Open space? • With OK by Congress in hand, Mount Olivet selling 13 acres for new campus.
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A weedy lot on Salt Lake City's east bench that was destined to be filled with tombstones instead will be teeming with teenagers one day now that Rowland Hall is poised to finalize a purchase agreement with Mount Olivet Cemetery.
The deal to convert 13 acres of open space at 1443 E. Sunnyside Ave. into a new campus in the works for nearly eight years could be completed next week.
It follows a series of twists and turns that included a private bidding war, pushback from the neighborhood, a zoning change, two extensions and an act of Congress.
Rowland Hall, which bested the University of Utah in a bid for the acreage, hopes to build a new junior high and high school to join its elementary fronting 720 S. Guardsman Way. Representatives say that still may be a decade away, depending on the success of a fundraising campaign.
The "imminent" sale neither party would reveal the price was brokered between the private school and Mount Olivet, which has claimed for years that it needs the millions to maintain its neighboring cemetery.
"It's essentially done," says William Adams, chairman of the Mount Olivet Cemetery Association. "Without the sale, Mount Olivet will not have the money for perpetual care."
Critics say the public nonprofit cemetery stands to gain a "windfall," and they question why the federal government would agree to unload public open space it had set aside as cemetery space for the past 100 years.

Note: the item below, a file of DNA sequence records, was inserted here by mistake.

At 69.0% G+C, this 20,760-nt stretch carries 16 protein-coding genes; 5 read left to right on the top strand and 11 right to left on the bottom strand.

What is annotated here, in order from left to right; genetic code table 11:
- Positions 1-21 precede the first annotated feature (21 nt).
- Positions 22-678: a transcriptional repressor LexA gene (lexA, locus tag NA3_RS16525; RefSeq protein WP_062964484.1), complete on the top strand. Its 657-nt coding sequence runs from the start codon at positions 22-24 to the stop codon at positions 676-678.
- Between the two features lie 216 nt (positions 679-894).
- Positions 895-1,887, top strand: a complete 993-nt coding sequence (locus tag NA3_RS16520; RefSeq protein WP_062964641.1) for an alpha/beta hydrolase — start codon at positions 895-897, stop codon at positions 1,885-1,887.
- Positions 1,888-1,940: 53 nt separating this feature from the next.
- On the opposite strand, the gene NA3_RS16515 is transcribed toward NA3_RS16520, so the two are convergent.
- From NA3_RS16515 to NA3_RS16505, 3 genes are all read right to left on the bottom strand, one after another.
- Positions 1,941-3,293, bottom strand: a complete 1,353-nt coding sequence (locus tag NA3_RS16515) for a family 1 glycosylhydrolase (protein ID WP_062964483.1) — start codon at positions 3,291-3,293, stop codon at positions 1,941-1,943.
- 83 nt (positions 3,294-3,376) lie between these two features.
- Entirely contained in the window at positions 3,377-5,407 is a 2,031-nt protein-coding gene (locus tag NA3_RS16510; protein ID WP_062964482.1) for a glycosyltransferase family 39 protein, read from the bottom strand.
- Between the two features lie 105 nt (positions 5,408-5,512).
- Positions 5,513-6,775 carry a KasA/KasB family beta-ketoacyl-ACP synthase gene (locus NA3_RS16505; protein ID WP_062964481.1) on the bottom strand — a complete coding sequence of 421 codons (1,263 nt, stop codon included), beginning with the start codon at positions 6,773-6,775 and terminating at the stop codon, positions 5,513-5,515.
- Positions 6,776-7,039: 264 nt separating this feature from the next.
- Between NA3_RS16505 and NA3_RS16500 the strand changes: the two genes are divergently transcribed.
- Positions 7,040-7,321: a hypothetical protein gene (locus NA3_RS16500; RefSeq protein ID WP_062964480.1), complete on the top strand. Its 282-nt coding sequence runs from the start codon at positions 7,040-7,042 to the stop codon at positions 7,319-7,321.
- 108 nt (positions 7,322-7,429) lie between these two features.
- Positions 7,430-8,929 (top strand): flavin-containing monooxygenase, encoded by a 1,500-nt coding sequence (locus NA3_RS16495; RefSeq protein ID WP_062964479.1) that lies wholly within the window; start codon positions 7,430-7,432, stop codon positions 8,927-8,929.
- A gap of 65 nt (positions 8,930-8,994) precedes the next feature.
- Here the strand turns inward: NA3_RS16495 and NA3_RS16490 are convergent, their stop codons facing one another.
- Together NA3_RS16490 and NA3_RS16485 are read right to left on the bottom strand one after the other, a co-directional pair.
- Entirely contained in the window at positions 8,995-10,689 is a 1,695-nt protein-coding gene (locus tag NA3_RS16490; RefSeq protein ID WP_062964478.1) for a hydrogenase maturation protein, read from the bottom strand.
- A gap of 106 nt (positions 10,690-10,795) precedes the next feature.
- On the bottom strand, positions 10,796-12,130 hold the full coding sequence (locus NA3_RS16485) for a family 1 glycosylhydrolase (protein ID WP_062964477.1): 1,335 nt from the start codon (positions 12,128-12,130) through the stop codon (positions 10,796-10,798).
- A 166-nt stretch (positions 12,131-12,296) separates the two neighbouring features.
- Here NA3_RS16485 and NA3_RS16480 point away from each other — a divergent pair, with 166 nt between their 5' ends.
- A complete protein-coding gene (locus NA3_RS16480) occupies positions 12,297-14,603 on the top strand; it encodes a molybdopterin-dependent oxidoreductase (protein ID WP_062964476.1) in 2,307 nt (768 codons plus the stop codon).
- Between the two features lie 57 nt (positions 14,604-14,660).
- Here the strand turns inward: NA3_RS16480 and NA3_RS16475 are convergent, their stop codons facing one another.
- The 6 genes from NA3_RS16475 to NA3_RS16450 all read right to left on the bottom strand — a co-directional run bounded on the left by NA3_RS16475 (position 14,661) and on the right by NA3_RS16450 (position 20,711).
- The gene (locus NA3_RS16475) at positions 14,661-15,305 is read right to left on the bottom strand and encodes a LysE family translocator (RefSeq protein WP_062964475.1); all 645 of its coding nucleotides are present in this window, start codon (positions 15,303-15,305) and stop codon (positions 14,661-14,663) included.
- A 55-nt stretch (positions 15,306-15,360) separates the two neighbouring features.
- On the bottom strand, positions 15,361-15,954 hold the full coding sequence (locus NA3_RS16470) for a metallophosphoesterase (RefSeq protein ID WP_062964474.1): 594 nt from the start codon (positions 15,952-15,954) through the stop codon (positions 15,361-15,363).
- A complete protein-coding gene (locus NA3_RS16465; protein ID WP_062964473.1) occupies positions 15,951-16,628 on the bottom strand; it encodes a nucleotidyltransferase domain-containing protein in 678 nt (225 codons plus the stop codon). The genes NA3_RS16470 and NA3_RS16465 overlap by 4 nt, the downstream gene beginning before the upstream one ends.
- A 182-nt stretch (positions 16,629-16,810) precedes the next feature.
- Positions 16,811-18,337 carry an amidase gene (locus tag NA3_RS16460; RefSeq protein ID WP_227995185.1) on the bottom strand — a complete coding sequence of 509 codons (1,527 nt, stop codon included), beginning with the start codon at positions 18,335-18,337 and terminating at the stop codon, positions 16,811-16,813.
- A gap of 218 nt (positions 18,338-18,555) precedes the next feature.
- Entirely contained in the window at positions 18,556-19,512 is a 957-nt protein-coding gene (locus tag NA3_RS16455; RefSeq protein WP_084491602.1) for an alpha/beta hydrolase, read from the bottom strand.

"It's a view thing," says Jim Webster, a neighbor and past chairman of the Yalecrest Neighborhood Council. "It's urban wildlife habitat for the deer. Having a noise generator like a school is kind of an alien use."
Webster accuses the city and the cemetery of giving Rowland Hall an inside track to buy the land, saying "it doesn't smell right."
"The question is where are they getting the money?" he asks about the cemetery, which must buy the land from the feds, then sell it to the school. "They've said all along they don't have enough money to mow the lawn. There's been zero transparency."
Rowland Hall spokeswoman Susan Koles disputes the process has been shady, insisting the school has followed every outlined protocol. "Had the University of Utah been the highest bidder on the property," Koles says, "they would have been the bidder at the table. It's easy to see Rowland Hall getting some kind of favoritism or whatever, but that's just not the case."
For his part, Adams says the cemetery is obligated to use the money from the sale only on the cemetery.
In 2006, the deal was presented to the city, whose officials wanted the future landowner to guarantee some public access. Before voting to change the parcel's zoning from open space to institutional, the City Council crafted a development agreement that required a public easement, public use of the school's soccer field, an open view corridor, and a walking trail from Sunnyside to Mount Olivet.
The city got all that in writing, according to Councilwoman Jill Remington Love. "I really believe long term … it is going to be a good thing for the neighborhood."
Koles goes further, saying two-thirds of the property will remain open space and noting the school is paying to complete the city's trans-valley corridor trail from Emigration Canyon.
The pact appeared in jeopardy until May, when Democratic Rep. Jim Matheson won approval for his bill removing the federal government's reversionary clause. To ensure the parties had enough time to get an appraisal and close the sale, the council voted 5-2 on Tuesday to grant an extension through March 31.
Council members Soren Simonsen and Luke Garrott, who would have preferred the parcel remain open space, were opposed.
Besides fearing congestion and some loss of views, Webster worries the deal will accelerate the expiration of public cemetery space in the city. (Salt Lake City Cemetery in the Avenues is nearly full.) One day, he says, "we will probably be the only major U.S. city without a public cemetery. That's really unfortunate."
But Olivet's remaining 47 acres still has "130 years" of life, Adams counters, bolstered by an increasing trend in cremations.